Baking is a hobby that can indulge not only your eating habits, but also your creativity. The home baker can achieve many incredible results by first following a tried and tested recipe, and then, if they wish, adding a creative spin to it.
If you are new to baking, or if you stick to the same few favourite recipes, experimenting with the unknown can feel dauting. But it doesn’t need to be, as long as you have a few essential ingredients and equipment on hand, all you need to do is follow a recipe and have some fun with your creations!
If you edge more towards spontaneous baking than plan ahead, it pays to have a basic collection of common baking ingredients on hand.
- Plain flour
- Self-raising flour
- Baking powder
- Sugar – caster, icing and brown
- Vanilla extract
- Golden syrup
- Cocoa powder
- Dried fruit mixes
We have over the years bought, or somehow inherited, a wide selection of baking utensils that fill a cupboard. Our ‘baking cupboard’ is an open at your own risk door, depending on how the tins have been packed back in there by the previous user!
If you are new to baking and don’t know which items to buy, the following list is a good starting point. You obviously don’t need to buy them all at once, aside from the bowl, spoon and kitchen scales, you only really need to get the baking tins as and when you decide to start baking with them.
- Mixing bowl
- Wooden spoon
- Kitchen scales
- Rolling pin
- Plastic spatula
- 1 x 12 hole muffin tray
- 2 x 12 hole cupcake trays
- 2 x cake tins (18cm or 20cm)
- 1 x baking tray
- 2 x baking sheets
- 1 x loaf (oblong) tin
- 1 x loose bottom cake tin (20cm)
- Baking paper
- Cupcake and/or muffin cases
- Wire rack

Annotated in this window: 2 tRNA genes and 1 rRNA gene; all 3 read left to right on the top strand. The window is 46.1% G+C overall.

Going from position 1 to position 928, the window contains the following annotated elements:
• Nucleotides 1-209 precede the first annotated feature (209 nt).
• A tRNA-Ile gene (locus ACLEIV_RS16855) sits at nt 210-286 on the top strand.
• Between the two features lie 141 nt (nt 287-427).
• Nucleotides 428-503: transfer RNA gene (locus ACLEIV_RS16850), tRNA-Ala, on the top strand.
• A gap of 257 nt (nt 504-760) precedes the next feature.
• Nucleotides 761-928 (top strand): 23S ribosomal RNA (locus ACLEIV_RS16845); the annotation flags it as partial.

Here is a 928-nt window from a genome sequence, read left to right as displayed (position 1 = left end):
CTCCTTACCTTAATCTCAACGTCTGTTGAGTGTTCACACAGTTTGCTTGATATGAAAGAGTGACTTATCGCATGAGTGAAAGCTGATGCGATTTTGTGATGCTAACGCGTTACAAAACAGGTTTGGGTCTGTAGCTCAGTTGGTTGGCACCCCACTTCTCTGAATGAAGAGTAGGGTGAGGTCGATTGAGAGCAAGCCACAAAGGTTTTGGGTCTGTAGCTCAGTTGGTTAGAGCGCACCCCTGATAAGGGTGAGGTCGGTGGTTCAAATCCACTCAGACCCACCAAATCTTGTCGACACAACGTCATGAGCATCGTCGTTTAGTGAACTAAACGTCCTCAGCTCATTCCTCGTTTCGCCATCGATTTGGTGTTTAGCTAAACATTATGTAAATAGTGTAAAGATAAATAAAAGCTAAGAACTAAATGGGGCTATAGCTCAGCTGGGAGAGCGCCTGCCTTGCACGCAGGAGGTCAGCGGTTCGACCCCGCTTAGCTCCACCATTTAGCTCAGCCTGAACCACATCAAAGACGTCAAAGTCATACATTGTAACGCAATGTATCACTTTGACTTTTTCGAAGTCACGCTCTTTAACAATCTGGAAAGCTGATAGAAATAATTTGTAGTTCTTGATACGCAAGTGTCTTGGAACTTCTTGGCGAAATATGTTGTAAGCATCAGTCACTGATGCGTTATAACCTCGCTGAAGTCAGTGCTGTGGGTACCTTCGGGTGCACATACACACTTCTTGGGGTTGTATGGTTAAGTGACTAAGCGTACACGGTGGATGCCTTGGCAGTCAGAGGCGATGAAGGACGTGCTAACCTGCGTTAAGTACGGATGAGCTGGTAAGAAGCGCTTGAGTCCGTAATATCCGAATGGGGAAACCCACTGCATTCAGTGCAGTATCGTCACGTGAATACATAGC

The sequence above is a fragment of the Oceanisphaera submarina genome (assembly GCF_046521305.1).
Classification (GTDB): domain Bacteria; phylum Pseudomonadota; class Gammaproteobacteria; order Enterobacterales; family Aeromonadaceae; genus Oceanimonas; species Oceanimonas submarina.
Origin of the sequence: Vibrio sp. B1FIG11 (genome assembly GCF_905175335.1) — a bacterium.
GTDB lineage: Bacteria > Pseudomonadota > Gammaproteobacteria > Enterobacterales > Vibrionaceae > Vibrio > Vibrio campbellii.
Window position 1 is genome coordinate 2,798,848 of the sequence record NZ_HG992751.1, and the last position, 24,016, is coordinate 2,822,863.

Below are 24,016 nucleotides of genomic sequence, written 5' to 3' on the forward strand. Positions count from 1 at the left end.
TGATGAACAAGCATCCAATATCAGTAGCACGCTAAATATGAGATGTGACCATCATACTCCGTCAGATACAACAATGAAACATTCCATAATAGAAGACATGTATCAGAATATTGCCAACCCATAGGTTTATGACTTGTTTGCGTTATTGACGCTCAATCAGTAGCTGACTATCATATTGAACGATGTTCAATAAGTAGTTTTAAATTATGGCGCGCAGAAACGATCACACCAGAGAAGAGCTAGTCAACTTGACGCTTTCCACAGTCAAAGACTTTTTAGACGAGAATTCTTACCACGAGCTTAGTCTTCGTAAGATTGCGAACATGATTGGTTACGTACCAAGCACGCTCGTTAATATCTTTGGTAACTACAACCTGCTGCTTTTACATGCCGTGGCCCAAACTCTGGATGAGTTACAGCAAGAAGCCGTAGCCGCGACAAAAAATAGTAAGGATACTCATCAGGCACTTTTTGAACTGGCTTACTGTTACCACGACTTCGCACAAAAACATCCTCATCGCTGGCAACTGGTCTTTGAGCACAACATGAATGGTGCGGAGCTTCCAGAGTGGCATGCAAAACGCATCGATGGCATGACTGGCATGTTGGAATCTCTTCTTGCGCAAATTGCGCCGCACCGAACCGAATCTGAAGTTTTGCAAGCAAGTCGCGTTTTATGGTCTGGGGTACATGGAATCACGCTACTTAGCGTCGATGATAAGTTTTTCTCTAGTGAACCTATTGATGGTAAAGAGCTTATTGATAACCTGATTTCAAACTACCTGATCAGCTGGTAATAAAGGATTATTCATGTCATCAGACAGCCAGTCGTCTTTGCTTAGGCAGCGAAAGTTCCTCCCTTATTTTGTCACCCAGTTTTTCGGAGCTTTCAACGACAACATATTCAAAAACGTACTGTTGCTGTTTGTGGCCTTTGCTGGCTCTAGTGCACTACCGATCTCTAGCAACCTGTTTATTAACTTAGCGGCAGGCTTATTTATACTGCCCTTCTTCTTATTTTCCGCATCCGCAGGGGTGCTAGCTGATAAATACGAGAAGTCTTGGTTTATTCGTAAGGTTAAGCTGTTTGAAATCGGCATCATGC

- Cake storage tin
Beating – combining the mixture by whisking the ingredients with a electric whisker, food processor or wooden spoon. A job well done will result in a light and fluffy sponge.
Folding in – usually when you gradually add the flour to the creamed mixture (butter and sugar). The idea is to keep as much of the air inside the mix as possible.
Creaming – combining butter and sugar together until the mixture is light, fluffy and lighter in colour. For the best results use butter that is at room temperature. Beat the butter in a bowl first until it is a soft consistency and then add in the sugar. You can use either a wooden spoon or an electric hand mixer. Don’t over mix it or the air will escape and result in a denser cake consistency.
Rubbing in – the end result is a breadcrumb like mixture. You need to get your hands dirty to achieve this – place the flour in a bowl and add in cubes of butter according to the recipe measurements. Rub the butter into the flour with your fingertips until the mix resembles breadcrumbs.
Dropping consistency – using a spoon, scoop some mixture out of the bowl and allow it to slowly fall off, without shaking it. The mixture should neither pour off, or stick to the spoon.
Troubleshooting – What Went Wrong?
There’s nothing more disappointing than following a recipe, waiting patiently for it to bake, and then for it not to turn out quite as well as you’d hoped! This has happened to me more times than I can remember!
Here’s some of the things that can go wrong and the possible reasons why;
- Too much sugar
- Too much raising agent
- Not cooked for long enough
- Oven too cool
- Oven too hot
- Oven too hot causing the cake to rise to quickly and crack.
- Baking tin too small
- Mixture too stiff
- Too much baking powder
Burnt On The Outside, Wet In The Middle
- If your cake is burnt on the outside this could be because you’ve over greased it (see notes below under ‘Greasy Cake’). The excess butter or oil will literally fry the cake mixture making it harder and browner/burnt.
- Oven too cool to cook the inside. Turn the temperature up a little. Use a skewer to check if it is cooked on the inside.
Cake Stuck In Tin
- If you try to remove a cake from it’s tin too soon after taking it out from the oven it might stick and crumble. Leave it in for about 30 minutes to cool down.
- Too much butter/oil when greasing the baking tin, you only need a thin coating, or preferably use some greaseproof paper
Cake Didn’t Rise
- Using out of date or stale baking powder
- Opening oven door during the baking time
- Mixture over mixed
- Bad quality flour – if using self raising flour, make sure it is of decent quality
- Faulty oven
- Using the wrong sized baking tin – if it is too large for the cake it will spread out more and be flatter.
There are so many different cakes and bakes you can make! Here’s a little inspiration to get you started, with plenty more to come 😉
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